Let’s say you were an oracle able to predict the future to an uncanny degree at the beginning of this year. You anticipated the uprisings in Tunisia and how they would spread throughout the Muslim world leading to the overthrow of Hosni Mubarak and other long-serving authoritarian potentates.
Among the affected countries were some of those with the largest proven oil reserves in the world. You also knew that the price of crude oil would skyrocket over 15 percent in the first quarter of 2011.
Not only did you forecast the Middle East unrest, but somehow you had a deeper understanding of plate tectonics than anyone else. You forecast that Japan would suffer through one of the biggest and most destructive earthquakes in history.
In addition to anticipating the quake of March 11, using your geophysicist background you could foretell the resulting tsunami and its impact on the Japanese coast.
As an accomplished nuclear scientist, you understood that many of the nuclear power plants on the Japanese coast were vulnerable to tsunamis and predicted the partial meltdown and radioactive releases resulting in the prolonged evacuation of thousands of people.
If you knew that the United States and NATO allies would be shooting down planes over Libya, the country with the world’s third largest economy would be in humanitarian and financial crisis, and Europe would continue to struggle with the threat of sovereign default, what changes would you have made to your portfolio with this omniscience?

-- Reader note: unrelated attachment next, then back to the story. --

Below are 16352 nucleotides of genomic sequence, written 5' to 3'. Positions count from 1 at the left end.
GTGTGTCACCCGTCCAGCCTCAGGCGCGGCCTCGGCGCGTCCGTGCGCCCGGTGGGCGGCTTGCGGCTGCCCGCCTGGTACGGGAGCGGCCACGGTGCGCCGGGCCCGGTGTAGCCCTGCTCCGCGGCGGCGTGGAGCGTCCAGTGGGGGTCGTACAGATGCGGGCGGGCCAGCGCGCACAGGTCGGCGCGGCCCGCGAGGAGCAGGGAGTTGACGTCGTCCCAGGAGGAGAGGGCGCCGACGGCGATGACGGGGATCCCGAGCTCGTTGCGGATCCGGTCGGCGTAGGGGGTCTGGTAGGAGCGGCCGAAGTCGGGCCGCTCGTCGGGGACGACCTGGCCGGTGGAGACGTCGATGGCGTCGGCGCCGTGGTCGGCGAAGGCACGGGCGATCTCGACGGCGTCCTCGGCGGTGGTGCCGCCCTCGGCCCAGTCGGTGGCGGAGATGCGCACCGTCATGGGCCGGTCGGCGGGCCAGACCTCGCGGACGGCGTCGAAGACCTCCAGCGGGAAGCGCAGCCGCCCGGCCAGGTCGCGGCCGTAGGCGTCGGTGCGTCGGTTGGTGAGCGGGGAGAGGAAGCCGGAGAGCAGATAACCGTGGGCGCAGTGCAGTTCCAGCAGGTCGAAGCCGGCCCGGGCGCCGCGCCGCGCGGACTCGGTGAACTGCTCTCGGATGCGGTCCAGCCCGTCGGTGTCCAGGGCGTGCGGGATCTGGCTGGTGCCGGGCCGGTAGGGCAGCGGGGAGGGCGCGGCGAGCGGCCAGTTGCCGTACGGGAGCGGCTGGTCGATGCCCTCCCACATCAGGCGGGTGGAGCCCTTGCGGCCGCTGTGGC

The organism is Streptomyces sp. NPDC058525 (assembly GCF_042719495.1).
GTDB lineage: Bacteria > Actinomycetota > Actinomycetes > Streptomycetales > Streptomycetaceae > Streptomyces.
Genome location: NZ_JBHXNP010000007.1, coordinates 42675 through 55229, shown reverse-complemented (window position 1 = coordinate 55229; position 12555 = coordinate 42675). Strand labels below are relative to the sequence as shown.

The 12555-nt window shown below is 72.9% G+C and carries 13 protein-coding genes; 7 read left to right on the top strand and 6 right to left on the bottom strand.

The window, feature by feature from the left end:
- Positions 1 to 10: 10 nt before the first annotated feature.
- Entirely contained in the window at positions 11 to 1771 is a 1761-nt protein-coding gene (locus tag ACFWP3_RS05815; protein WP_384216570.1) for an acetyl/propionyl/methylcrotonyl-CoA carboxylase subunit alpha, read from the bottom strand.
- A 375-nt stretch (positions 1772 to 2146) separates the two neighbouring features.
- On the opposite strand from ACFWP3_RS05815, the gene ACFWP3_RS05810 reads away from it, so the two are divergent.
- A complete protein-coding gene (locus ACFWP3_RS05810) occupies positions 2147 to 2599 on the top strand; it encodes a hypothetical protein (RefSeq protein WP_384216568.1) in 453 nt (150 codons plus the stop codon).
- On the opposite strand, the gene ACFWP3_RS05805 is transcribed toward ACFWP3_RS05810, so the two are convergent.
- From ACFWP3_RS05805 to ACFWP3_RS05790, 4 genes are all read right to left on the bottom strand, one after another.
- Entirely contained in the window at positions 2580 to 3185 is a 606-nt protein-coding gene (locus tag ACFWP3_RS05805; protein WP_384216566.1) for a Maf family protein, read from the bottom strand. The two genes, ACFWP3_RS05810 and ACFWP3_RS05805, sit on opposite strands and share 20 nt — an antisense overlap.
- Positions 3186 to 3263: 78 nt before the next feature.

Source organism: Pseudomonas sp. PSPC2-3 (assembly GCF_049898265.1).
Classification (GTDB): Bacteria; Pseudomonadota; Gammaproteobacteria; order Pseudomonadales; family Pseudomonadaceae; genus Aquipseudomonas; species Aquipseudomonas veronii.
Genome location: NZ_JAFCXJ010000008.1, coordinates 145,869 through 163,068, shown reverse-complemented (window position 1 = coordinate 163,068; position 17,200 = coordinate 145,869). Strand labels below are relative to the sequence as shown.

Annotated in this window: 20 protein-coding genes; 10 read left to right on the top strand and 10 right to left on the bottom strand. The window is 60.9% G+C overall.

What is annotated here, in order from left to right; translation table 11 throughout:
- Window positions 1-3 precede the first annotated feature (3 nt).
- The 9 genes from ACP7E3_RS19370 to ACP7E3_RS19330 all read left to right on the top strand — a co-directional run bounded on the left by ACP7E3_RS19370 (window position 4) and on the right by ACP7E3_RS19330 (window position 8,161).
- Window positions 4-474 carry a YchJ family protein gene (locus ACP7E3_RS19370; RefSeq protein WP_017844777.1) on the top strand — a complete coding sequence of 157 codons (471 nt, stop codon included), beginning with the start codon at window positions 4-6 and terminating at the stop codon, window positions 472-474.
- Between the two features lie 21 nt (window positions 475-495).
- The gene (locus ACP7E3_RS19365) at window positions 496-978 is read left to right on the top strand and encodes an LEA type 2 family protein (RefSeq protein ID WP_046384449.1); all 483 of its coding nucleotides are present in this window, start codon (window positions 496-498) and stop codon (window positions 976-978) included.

You probably would have sold all of your equities and scurried into Treasury bonds or similarly secure investments.
Let’s reintroduce the Laid Back Portfolio from January. The Laid Back investor has no particular insight into future geopolitical or geophysical events.
He’s more likely to be caught watching “Dancing with the Stars” or “Lost” reruns than tracking Twitter feeds on Yemeni riots. He didn’t predict these events, he doesn’t understand their financial implications, and has not made any changes in the portfolio in the last quarter.
The Laid Back Portfolio is invested 60 percent in the S&P 500, comprised of the stocks of the largest companies in the country, and 40 percent in the BarCap U.S. Aggregate Bond Index, which reflects the entire U.S. bond market.
Because you can’t invest directly in an index, built into the Laid Back Portfolio is a 1 percent annual fee — certainly thriftier than the average A share, but not the lowest fees in the business.
While the oracle was sitting on cash, the Laid Back investor was up 3.5 percent in the first quarter after fees. While not a spectacular return because of the significant portion devoted to bonds, if Laid Back were to continue this pace it would exceed a 14 percent return for the year.
The Laid Back investor is not concerned with rapid rebalancing, buying on the dips, or any other reactive measures. He’ll rebalance the portfolio at the end of the year. While the Laid Back Portfolio will have poorly performing quarters in the future, over time it will be a good benchmark for your own portfolio assuming you are taking a similar level of risk.
We’ll check back in with the Laid Back Portfolio in July.
Taxing deadlines. Only a few days remain before your tax returns are due. Remember to make your Roth and Traditional IRA contributions for 2010 by next Monday — April 18.
Self-employed people with a 401(k) plan can make contributions until April 18th or the date of the extended return. The same deadlines apply to establish and contribute to a SEP-IRA that allows business owners to put away 20 percent or more of 2010 income.
Dave Gardner, for the Daily Camera.